Life is, among other things, difficult and rife with dangers. None will get out of it alive. Living, sanely, requires that we employ a probability calculus as we carry on. Not every mugging reported in the news should lead us to conclude that we are next in line to be mugged, although we can reasonably conclude that someone, somewhere, is. To respond to various kinds of unfortunate events as though we will be next in line to suffer them is to live life in what Maureen Dowd once described as “a wigged-out state of apocalyptic readiness.” This, it seems, is the now not-so-new default psychological mode of the American public, partly shaped by leaders who operate out of fear (often masked as toughness), and who teach us to do likewise. The various American myths to which we cling, such as that we Americans, a “can do” people made of the “stuff of pioneers and frontiersmen,” can beat back all misfortunes, all tragedies, and even evil itself, lead us to conclude we are in control of all things. We are not. We must stop deluding ourselves that we are. Not only will we calm down emotionally, in the short time we have been given, but we will be able to shape sensible policies that will save blood and fortunes. The recent massacre in Tucson has conjured-up, from the well of our myths, the hackneyed lines that invariably seem to begin “We oughta” – which, of course, implies “We can”: “We oughta make sure that crazies can’t buy guns.” “We oughta make sure members of Congress have better security details.” “We oughta have seen the signs that the Tucson shooter, Jared Loughner, was mentally ill.” Really? While there are signs that certain people are too unstable to buy guns, those signs are not always exhibited, and even when exhibited they are not so easy to interpret. Regardless of your politics or sensibilities about firearms, gun sales are legal. And so long as that is the case, shall we say to gun store owners that they should employ a policy that disallows the sale of a gun to anyone who "seems weird"? I’m guessing a lot of gun stores would go out of business if that were to become part of the standard of care required for a gun sale. A lot of hamburger joints, movie theaters and barber shops would likely go out of business, too, if they applied a similar test to their patrons. Who is “weird,” after all? Someone who babbles? Someone who wears a turban? Someone who wears Black Sabbath hoodies? How do you burden a clerk in a gun store with the requirement to determine the mental health of a person and, her failing to do so, assert her culpability should some tragic event transpire with a gun purchased with her assistance. Shall members of Congress be assigned a security detail every time they step out for a chicken dinner with constituents, or take lunch in the National Gallery cafeteria? It is the job of members of Congress to be in touch with their constituents, literally and figuratively, in Washington and back home. I suppose metal detectors in the doorways of local district offices, and elected officials and their staffs communicating through holes in Lexan panels (such as in liquor stores in bad neighborhoods) might soon seem an "acceptable precaution" – why with the high risk of being shot to death and all – just as having one’s genitals exposed to airport security scanners has become an "acceptable precaution." And as for concluding that someone is sinking into serious mental illness, and that such mental illness is going to lead to homicide (a serious leap from the first conclusion), well, even the best trained psychologists often fail to predict such things. For one thing, there is the matter of “sinking.” Sinking into serious mental illness is often a process, which means it takes time. Schizophrenia, for example, can express rather rapidly, or more slowly. Jared Loughner seems to have had some serious condition, such as Schizophrenia (no official diagnosis as of this writing), which led to his living in a world of utter delusion (as can be gathered from the videos he has posted or that have otherwise come to light). But by all accounts he is intelligent and, likely, at least for a while, came across as merely eccentric to those who knew him, some of whom may come across as eccentric themselves. I’m guessing that most of those who knew him were decidedly not able to diagnose serious mental illness, even with it staring them in the face. The notion that we Americans have that there is a solution to every problem is quaint and even useful at times. It can keep us optimistic and cheerful, which can lead us to accomplish things that dispirited people might never accomplish. But at other times it seems puerile. This is one of those times. If we believe that in an open society we can actually prevent terrorist acts with airport scanners when, at best, we can only throw-up a few countermeasures that can be circumvented by using a train or truck as the weapon of choice, instead of a plane, we are fooling ourselves – and have been fooling ourselves for a very long time. Our sense of security is false. And if we believe that gun store clerks can vet buyers for “weirdness,” when many seriously delusional people walk the streets without showing conclusive signs of serious mental illnes we are, again, fooling ourselves. A 9 year old girl, Christina Taylor Green, and five others are dead, and a Congresswoman remains in an Arizona hospital fighting for her life, and several others are healing their own wounds. We try to make sense of it by blaming, for someone must be culpable, we conclude. We blame Rush Limbaugh or Keith Olbermann or Sarah Palin because each of them bears some responsibility for the tone of the political rhetoric in our culture, rhetoric that we have feared might lead to violence. But the causal link between what happened in Tucson and these talking heads is tenuous at best. None of them has anything to do with the misfiring chemicals in Jared Loughner’s brain which, if there is a real cause of what happened in Tucson, is where the trail of causation begins. President Obama’s Tucson memorial speech was praised because it addressed the coarseness of political discourse in America. Without a doubt, the coarseness of political discourse in America is a problem for the country. Like acid, it burns into the ties that bind us into a people. But if the shots that were fired by Loughner were the result of haywire biochemistry, that problematic discourse is, at best, only peripherally related to the tragic events that unfolded in Tucson, and even the talk of Loughner’s culpability is in question, for if he is actually insane, if he actually suffers from something like Schizophrenia, the question of culpability (whether legal or moral) is moot. This means that something horrible happened that probably could not have been foreseen and, a fortiori, could probably not have been prevented. This grates, especially when we assume that tragedy at the hands of human beings is always a matter for the application of justice. There is something in us that finds some of these conclusions hard to accept. We find it hard to believe that it may be the case that neither Rush nor Sarah nor Jared Loughner himself is blameworthy, at least in this case. When we see humans acting out in ways that lead to harm, we assume that somewhere, somehow, someone must be culpable – if not an individual, then a policy; if not a policy then a political climate. But it isn’t always so. It just isn’t. And that’s a hard thing to take when you are a father or mother standing over the little casket of your 9 year old daughter, or when you are a friend, or president, standing over the bed of a vibrant and much loved public servant who is fighting for her life. Should it be concluded that Jared Loughner is, technically and officially, insane, that he is no Timothy McVeigh or Osama bin Laden, we will certainly have to rethink some things. One thing that we may have to rethink is the amount of time that is being spent on a conversation about the political climate that is spurred on by the wrong set of events. Another is that we don’t seem to want to take mental illness seriously – understanding that it can lead to, and frequently does lead to, human tragedy. A brain that goes haywire is capable of many things, or anything – suicide, homicide, self-mutilation, severe depression, mania. There is something in the American character that seeks perfect security and certainty, that seeks perfect control, that gives rise to a belief that events in the world may be known and so predicted. We must rethink this as well. The national conversation about our political climate is welcome and needed. But rooting that conversation in the actions of a person who is insane may not be the best way to proceed. Some say it does not matter what the catalyst for that conversation is, so long as we have it. I worry that it does matter, since if we can’t trace the incivility of our political discourse to a real consequence, that conversation may be aborted before it has time to develop into something salutary, and lasting, and real. Sarah Palin’s rhetoric is toxic, and she represents much that is wrong with American politics, and even American culture. But Sarah Palin did not cause what happened in Tucson. None of the “Sarah Palins” out there did. Their rhetoric may very well lead to similar kinds of tragedies in the future, for all we know. But in this case, we may have to accept that Tucson is more related to haywire brain chemistry than the cable news chatter of the purveyors of American discord.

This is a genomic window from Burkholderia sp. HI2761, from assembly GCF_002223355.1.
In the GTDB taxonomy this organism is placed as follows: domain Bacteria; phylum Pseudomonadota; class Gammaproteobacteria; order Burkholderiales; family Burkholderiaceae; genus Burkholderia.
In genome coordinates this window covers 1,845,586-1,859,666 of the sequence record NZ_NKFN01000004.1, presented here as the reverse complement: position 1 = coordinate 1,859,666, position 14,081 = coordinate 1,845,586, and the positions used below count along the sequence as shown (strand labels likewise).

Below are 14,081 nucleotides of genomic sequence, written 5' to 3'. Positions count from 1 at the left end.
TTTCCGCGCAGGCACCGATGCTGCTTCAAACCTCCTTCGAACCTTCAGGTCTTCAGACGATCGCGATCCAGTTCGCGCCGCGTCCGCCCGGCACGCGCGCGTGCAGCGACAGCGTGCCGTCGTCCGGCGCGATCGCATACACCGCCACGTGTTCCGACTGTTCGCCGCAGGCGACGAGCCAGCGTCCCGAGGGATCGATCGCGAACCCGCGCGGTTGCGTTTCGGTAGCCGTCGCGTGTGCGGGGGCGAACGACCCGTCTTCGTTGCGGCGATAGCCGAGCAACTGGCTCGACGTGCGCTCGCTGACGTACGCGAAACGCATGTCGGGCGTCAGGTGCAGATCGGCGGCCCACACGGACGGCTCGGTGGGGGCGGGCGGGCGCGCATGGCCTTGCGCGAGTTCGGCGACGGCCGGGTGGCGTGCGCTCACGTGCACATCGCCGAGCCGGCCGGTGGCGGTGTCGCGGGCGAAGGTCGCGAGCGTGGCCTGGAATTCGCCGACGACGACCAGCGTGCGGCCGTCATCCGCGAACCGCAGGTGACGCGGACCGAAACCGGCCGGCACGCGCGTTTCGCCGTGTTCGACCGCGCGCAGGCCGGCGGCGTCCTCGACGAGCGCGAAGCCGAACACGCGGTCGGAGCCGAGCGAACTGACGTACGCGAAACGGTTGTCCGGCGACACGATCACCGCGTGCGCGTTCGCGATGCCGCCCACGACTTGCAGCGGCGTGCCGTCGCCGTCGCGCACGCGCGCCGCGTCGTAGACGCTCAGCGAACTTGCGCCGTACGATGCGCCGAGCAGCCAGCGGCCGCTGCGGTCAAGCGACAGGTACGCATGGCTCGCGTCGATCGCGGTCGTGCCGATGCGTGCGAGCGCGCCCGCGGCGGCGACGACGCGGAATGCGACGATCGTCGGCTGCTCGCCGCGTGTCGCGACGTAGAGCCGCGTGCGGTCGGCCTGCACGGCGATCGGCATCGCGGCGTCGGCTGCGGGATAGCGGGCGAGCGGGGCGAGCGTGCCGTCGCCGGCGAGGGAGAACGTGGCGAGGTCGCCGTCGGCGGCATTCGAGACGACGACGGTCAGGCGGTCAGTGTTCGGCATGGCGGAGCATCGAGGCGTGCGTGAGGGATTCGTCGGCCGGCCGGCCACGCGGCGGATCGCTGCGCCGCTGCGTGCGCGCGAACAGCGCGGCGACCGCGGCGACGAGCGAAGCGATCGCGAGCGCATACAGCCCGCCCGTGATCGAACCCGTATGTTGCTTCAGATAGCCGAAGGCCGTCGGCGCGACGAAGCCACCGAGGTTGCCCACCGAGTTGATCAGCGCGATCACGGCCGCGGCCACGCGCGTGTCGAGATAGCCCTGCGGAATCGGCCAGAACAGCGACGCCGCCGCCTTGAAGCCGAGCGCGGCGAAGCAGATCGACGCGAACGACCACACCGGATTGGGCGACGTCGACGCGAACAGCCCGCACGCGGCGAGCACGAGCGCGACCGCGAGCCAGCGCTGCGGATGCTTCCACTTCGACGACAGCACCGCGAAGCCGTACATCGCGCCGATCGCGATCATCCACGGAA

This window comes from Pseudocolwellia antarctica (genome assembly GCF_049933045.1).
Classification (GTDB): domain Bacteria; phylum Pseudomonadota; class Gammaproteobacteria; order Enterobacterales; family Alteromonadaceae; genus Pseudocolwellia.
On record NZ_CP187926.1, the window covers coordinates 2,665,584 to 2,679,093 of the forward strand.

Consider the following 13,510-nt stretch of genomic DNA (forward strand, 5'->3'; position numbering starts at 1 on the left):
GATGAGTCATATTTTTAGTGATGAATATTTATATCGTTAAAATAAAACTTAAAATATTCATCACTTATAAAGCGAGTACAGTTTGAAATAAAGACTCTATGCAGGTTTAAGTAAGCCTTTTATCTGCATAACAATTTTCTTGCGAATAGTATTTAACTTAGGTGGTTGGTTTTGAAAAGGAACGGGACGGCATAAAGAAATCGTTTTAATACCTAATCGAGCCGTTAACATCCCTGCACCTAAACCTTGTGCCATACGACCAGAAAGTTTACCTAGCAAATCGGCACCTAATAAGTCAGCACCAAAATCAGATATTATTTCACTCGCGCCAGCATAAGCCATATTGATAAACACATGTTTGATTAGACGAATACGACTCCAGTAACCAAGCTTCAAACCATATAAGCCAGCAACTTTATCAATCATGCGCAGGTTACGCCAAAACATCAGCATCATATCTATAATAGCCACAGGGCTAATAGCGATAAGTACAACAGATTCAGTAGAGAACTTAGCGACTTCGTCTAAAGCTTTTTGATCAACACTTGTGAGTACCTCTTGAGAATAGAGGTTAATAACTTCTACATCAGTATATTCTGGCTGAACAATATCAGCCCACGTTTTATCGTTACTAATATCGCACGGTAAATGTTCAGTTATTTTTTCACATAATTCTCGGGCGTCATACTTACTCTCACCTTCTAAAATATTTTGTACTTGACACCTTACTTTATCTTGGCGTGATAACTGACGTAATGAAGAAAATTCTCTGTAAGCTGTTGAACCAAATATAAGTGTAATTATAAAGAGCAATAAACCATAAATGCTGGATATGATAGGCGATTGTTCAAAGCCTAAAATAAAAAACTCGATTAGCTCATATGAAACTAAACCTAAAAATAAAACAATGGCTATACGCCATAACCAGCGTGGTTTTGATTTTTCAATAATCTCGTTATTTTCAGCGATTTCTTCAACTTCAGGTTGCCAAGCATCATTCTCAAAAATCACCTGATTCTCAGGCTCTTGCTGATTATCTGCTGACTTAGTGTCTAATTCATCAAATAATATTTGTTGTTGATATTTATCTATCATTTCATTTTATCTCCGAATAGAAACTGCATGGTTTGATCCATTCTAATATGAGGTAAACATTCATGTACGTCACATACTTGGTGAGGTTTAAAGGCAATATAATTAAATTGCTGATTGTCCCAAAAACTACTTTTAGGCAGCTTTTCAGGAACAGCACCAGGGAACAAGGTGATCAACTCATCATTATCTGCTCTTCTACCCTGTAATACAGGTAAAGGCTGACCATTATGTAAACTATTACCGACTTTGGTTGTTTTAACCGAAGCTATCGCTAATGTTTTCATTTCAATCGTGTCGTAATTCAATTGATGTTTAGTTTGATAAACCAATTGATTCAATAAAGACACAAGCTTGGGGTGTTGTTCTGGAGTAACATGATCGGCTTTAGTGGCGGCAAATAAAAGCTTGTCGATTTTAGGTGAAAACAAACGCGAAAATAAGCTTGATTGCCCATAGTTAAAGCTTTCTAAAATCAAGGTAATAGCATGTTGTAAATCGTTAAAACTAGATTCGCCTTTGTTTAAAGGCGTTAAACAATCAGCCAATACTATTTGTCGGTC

It is sad that we cannot bring ourselves to address our out of control discourse (if it can be called discourse) without the prompt of a tragedy. This, too, says something about us. Of course, this is not merely an American problem; it is a human one. It appears that, too often, we must be brought to the precipice before we can muster the will to take action to address the outrages in our culture. In a shrinking world we have to do better than this. This requires, in part, wise leadership and wise stewardship.